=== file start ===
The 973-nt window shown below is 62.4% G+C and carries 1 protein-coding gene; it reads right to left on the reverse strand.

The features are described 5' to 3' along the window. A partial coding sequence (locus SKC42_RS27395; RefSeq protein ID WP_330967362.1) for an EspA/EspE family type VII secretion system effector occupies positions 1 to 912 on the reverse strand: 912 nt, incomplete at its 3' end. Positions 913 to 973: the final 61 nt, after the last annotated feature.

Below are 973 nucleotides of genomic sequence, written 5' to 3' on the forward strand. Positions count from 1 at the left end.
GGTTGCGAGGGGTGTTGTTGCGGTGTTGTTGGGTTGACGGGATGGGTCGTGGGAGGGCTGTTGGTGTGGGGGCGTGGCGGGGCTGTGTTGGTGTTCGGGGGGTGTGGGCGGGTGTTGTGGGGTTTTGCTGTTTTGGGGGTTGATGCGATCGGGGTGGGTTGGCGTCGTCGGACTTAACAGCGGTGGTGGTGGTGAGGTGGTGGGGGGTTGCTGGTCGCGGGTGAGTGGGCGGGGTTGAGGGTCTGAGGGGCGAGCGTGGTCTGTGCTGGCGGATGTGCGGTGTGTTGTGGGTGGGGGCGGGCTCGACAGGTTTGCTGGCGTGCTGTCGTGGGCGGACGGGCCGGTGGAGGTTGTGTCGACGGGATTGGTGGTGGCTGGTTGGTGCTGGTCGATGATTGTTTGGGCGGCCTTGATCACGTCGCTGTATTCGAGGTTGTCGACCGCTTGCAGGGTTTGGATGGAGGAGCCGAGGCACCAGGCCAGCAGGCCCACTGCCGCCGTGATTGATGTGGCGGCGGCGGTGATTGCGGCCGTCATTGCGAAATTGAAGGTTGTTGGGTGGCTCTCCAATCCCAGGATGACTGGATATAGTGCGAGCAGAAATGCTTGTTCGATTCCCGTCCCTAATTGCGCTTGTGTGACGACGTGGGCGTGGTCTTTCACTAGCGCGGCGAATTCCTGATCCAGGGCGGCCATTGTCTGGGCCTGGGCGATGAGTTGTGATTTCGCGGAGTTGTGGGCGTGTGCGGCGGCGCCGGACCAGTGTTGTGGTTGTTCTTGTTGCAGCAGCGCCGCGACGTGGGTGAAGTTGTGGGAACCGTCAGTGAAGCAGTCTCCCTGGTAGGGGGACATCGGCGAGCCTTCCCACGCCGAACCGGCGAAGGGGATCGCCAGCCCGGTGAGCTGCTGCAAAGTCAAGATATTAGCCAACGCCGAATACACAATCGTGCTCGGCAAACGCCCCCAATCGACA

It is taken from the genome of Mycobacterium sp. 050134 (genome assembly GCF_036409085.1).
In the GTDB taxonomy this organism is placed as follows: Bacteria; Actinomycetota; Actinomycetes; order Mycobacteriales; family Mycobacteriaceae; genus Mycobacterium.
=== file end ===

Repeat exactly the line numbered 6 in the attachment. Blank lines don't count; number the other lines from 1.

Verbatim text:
In the GTDB taxonomy this organism is placed as follows: Bacteria; Actinomycetota; Actinomycetes; order Mycobacteriales; family Mycobacteriaceae; genus Mycobacterium.